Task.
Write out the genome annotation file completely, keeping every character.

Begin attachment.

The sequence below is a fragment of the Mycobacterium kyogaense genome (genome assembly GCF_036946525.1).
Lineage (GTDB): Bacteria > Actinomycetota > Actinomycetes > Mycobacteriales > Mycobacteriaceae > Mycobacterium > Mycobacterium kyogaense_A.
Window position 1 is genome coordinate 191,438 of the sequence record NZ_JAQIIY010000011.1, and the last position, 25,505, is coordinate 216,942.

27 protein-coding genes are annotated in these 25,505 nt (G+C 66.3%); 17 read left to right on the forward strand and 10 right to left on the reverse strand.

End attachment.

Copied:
The sequence below is a fragment of the Mycobacterium kyogaense genome (genome assembly GCF_036946525.1).
Lineage (GTDB): Bacteria > Actinomycetota > Actinomycetes > Mycobacteriales > Mycobacteriaceae > Mycobacterium > Mycobacterium kyogaense_A.
Window position 1 is genome coordinate 191,438 of the sequence record NZ_JAQIIY010000011.1, and the last position, 25,505, is coordinate 216,942.

27 protein-coding genes are annotated in these 25,505 nt (G+C 66.3%); 17 read left to right on the forward strand and 10 right to left on the reverse strand.